Natural gas rose to a 20-month high in New York after a government report showed that U.S. stockpiles fell more than expected last week.
The futures advanced 1.3 percent after the Energy Information Administration said supplies in the week ended April 5 dropped 14 billion cubic feet to 1.673 trillion. Analyst estimates compiled by Bloomberg predicted a drop of 13 billion. The five-year average change for the week is an increase of 15 billion.
“It’s a confirmation that there’s tightness in the supply- and-demand picture,” said Tom Saal, senior vice president of energy trading at FCStone Latin America LLC in Miami. “It’s a bullish withdrawal in a period when we almost never see a withdrawal.”
Natural gas for May delivery gained 5.4 cents to $4.139 per million British thermal units on the New York Mercantile Exchange, the highest settlement price since Aug. 2, 2011. Trading volume was 90 percent higher than the 100-day average at 2:57 p.m.
Inventories were 3.8 percent below the five-year average in the week ended April 5, compared with 2.1 percent a week earlier. A deficit to year-earlier levels widened to 32.46 percent from 31.59 percent a week earlier, a record in EIA data going back to 2005. Supplies will reach a peak of 3.793 trillion cubic feet by the end of October, down 137 billion from a year earlier, the EIA said April 9.
The heating and power-plant fuel has increased 24 percent this year as cold weather increased demand, prompting analysts to boost price forecasts. Goldman Sachs Group Inc. raised its 2013 outlook by 17 percent to an average of $4.40 per million Btu on April 4. Morgan Stanley increased its prediction to $3.93 on April 8 from a March estimate of $3.66.
The EIA lifted its price projection on April 9 to $3.52 per million Btu from $3.41 and cut its assessment of 2013 U.S. production by 0.4 percent. Output will average a record 69.33 billion cubic feet a day this year, down from the March estimate of 69.6 billion, the EIA said.
The discount of May contracts to October, a measure of summer demand expectations, widened 0.8 cent to 10.2 cents per million Btu. The premium of March 2014 futures to April 2014, a gauge of supply expectations at the end of next winter, widened by 3.56 cents to 35.7 cents.
May $4 puts were the most-actively traded options as of 3:02 p.m., declining 2.1 cents to 4.1 cents per million Btu on volume of 1,599 lots. Puts accounted for 56 percent of options volume. Implied volatility for at-the-money gas options expiring in May was 30.63 percent at 2:45 p.m., up from 30.21 percent yesterday.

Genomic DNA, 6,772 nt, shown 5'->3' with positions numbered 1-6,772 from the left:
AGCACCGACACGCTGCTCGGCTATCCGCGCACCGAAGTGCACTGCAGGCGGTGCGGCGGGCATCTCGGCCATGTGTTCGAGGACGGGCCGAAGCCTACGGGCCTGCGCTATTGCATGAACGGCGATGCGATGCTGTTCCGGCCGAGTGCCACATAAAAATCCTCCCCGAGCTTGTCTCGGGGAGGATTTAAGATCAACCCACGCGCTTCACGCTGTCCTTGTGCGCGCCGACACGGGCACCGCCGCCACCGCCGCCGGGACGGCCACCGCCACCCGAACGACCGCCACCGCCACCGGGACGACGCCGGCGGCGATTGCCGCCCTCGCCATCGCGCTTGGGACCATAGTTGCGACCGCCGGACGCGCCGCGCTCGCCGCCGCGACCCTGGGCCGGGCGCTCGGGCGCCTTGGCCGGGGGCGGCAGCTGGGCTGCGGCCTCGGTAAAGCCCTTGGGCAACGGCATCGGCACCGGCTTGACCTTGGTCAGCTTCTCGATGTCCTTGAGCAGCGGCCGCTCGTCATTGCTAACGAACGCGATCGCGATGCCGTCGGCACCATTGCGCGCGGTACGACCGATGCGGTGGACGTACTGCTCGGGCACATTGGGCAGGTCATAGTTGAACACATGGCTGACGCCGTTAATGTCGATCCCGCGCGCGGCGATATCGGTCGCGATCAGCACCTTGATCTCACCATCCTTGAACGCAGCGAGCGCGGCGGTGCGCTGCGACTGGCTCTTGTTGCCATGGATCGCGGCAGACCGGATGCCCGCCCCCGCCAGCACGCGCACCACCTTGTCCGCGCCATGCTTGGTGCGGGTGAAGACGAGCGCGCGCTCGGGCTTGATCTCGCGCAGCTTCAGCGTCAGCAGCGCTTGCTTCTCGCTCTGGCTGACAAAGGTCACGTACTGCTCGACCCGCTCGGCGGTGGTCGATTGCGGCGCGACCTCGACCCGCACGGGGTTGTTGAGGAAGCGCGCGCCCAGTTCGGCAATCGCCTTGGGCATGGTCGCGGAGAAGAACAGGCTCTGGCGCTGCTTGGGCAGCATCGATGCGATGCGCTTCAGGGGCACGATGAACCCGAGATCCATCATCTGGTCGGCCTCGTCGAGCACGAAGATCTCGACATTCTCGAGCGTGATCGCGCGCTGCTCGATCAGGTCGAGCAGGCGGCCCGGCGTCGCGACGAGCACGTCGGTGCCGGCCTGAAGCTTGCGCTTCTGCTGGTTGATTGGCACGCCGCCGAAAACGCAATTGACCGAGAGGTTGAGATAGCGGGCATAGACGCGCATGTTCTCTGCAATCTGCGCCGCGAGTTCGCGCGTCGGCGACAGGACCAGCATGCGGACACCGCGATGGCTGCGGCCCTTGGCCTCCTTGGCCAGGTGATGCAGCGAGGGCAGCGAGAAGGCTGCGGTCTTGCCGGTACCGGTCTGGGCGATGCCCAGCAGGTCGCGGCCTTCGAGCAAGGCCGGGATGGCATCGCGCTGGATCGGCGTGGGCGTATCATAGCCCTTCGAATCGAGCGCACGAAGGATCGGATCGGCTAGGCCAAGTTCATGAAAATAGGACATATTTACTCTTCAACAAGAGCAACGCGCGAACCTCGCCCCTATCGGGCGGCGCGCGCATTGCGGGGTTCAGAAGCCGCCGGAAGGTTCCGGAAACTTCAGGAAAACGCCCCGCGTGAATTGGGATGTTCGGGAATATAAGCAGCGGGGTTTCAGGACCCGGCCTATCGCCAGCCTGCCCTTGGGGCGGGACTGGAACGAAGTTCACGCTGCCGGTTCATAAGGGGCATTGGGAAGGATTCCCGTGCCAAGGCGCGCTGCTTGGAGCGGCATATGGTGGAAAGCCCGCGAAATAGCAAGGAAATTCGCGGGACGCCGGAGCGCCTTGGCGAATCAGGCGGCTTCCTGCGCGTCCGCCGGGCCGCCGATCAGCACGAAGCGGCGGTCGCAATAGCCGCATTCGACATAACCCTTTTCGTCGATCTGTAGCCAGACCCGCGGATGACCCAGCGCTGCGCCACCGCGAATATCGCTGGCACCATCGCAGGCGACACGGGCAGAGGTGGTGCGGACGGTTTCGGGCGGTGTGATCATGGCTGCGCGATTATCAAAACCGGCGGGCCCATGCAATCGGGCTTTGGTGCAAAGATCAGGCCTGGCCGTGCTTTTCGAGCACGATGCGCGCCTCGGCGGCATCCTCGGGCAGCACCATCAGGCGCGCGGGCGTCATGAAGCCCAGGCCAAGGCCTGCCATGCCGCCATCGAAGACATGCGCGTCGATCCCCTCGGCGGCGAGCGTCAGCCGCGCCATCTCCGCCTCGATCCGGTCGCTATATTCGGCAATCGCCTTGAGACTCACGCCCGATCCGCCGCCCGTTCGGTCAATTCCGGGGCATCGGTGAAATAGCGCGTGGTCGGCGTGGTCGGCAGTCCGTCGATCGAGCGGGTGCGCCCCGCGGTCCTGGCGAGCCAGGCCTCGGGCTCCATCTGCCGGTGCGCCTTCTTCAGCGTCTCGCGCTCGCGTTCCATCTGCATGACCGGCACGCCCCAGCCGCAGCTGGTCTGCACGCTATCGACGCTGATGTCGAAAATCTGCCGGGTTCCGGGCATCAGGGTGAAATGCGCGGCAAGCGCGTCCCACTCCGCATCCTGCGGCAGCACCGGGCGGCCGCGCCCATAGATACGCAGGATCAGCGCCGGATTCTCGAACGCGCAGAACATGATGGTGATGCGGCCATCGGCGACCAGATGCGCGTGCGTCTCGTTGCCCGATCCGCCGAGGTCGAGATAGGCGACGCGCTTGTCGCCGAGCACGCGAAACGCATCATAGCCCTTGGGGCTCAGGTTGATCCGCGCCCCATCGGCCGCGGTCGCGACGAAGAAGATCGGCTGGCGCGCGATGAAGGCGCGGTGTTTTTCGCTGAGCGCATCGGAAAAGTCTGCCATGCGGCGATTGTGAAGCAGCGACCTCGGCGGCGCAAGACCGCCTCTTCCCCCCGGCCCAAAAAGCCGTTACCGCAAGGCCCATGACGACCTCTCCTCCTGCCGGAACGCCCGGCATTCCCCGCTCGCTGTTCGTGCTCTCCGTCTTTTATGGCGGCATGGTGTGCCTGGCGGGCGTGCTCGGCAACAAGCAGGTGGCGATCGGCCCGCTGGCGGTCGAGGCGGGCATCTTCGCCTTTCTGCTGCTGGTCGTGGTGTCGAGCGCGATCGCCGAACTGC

Hedge funds and other large speculators have increased bullish bets to a record as prices advanced. Money managers raised net-long positions, or wagers on rising gas prices, for a seventh consecutive week to 393,885 futures equivalents in the seven days ended April 2, according to the Commodity Futures Trading Commission’s April 5 Commitments of Traders report. It was the highest level in records dating back to January 2010.
In March, 1,446 low-temperature and 1,923 snowfall daily records were tied or broken across the U.S., according to the National Climatic Data Center in Asheville, North Carolina.
Typically, inventories decline from October through March as heating demand surges. Producers begin building supplies for the following winter starting in April.
“This is perceived as the last withdrawal of this extended winter season,” said Teri Viswanath, director of commodities strategy at BNP Paribas SA in New York. “We’re entering a period of spring-like, mild conditions, and without that weather support you might encounter some weakness.”
Lower-than-normal temperatures will boost heating demand in the Midwest through next week, according to a daily forecast from Commodity Weather Group LLC in Bethesda, Maryland. Temperatures in Chicago will drop to 30 degrees Fahrenheit (minus 1 Celsius) on April 19, 13 degrees below average, according to AccuWeather Inc. in State College, Pennsylvania. Dallas will fall to 45 degrees, 12 degrees below normal.
Higher prices have prompted electricity producers to curb gas consumption in favor of coal. Power plant demand dropped 16 percent in March from a year earlier, the EIA said today.
The boom in oil and natural gas production helped the U.S. cut its reliance on imported fuel. The U.S. produced 84 percent of its own energy in 2012, the most since 1991, EIA data show. The measure of self-sufficiency rose to 88 percent in December, the highest since February 1987.
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